Sustaining leadership support for an internship program is a crucial step towards leveraging intern talent pipelines. For some university recruitment teams, maintaining executive support for these programs may appear like an impossible task, especially during hard economic times such as recessions, high inflation, or rising interest rates.
When the going gets tough, internship programs are one of the first to experience cost-cuts. But it doesn’t have to be this way with strong leadership buy-in. University Recruiters, this one’s for you! In this blog post, learn how to successfully sustain leadership buy-in for your internship programs.
Why Is Leadership Buy-in Important for Internship Programs?
- Internship programs cost money, and leadership support allows companies to set aside sufficient budgetary allocation to run them.
- Running internship programs also requires non-financial support, such as staff resources.
- Company leadership also molds organizational goals, and having their support helps university recruitment teams develop a more culturally-aligned internship program. Making internships an integral part of company talent recruitment can insulate the program even during leadership transitions.
- Company leaders who are accountable to shareholders may also need to justify the investment, so assuring them that the internship program provides value for money is important. Leaders will typically defend a program that has a positive ROI for the company.
How Can You Sustain Leadership Buy-in for Internship Programs?
1. Determine the Drivers or Pain Points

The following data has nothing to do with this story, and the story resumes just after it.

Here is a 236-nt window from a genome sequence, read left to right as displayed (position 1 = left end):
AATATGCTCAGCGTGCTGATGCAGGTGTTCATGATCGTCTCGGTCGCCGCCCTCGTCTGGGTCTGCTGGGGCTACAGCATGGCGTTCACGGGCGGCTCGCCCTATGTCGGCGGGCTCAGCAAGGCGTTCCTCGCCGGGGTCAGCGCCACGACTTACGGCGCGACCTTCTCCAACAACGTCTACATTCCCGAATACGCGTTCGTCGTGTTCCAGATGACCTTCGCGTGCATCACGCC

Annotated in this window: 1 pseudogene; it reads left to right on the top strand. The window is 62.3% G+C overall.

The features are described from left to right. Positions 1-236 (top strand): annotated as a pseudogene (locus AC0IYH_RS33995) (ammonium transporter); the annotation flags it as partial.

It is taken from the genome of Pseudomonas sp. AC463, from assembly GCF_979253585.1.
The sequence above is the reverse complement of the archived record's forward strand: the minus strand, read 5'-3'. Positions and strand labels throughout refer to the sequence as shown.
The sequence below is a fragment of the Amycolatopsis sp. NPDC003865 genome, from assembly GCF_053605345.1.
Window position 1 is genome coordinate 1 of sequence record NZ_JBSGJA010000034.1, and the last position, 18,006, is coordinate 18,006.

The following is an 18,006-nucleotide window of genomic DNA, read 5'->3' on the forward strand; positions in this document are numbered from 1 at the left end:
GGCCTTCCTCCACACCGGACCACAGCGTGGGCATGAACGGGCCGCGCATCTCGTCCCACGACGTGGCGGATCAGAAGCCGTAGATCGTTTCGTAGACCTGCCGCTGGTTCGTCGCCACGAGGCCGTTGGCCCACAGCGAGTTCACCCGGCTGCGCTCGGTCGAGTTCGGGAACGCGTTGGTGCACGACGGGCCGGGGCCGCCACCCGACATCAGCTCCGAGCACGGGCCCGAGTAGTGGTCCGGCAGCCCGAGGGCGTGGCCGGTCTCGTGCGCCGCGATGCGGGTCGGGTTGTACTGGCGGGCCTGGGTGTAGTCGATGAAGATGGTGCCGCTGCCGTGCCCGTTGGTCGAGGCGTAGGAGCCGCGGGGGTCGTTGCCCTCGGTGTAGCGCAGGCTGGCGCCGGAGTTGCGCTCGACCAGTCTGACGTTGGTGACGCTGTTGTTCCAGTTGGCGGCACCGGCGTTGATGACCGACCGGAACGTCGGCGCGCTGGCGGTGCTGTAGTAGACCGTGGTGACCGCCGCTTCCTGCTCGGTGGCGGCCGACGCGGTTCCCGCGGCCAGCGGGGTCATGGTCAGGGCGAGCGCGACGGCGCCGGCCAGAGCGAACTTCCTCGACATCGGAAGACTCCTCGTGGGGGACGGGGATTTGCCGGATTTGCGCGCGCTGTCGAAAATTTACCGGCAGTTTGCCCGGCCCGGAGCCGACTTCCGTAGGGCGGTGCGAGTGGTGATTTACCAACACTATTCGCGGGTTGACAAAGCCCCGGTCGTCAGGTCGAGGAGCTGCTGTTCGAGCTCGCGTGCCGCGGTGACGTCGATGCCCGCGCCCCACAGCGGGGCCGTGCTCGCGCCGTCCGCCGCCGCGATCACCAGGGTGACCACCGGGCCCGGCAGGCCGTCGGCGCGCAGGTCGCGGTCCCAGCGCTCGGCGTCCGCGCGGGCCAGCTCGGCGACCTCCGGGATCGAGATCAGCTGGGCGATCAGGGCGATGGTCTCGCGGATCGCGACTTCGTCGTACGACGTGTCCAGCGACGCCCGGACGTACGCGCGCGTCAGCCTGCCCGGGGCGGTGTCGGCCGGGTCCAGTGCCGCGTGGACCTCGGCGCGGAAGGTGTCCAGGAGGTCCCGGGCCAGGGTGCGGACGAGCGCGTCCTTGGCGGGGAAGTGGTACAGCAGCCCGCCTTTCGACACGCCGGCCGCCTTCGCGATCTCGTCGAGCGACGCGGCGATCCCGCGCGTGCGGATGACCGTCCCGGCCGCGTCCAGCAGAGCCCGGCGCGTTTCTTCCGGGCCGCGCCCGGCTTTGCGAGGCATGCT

The first step to getting leadership buy-in is listing out key pain points that made your company launch its internship program in the first place. Key questions to ask yourself and communicate to the executive team include:
- Why does your company need to have an internship program?
- What are the repercussions of not having an internship program?
- How can the company benefit from having an internship program?
Potential drivers for supporting internship programs can be lack of an early career talent pipeline, the need to promote equity and inclusion in the company, or to build brand awareness. If your company is facing an employee retention problem, having an internship program with high conversion rates can solve this problem and reduce the cost of recruitment. Identifying such factors can enable the company's leadership to continue supporting your internship program over the years.
2. Quantify Benefits of Internship Programs
The executive team is likely to support an internship program that accrues real benefits to the company. Here is a guideline that can help you quantify the benefits of an internship program to your company's leadership:
- Compare the cost of an industry hire to the amount the company can save by hiring an intern who is already well versed with the work and the company.
- Compare the retention rate of a former intern who is now a full-time employee to the retention rate of external hires (after one and five years).
- Emphasize the intern-to-full-time-employee hiring ratio.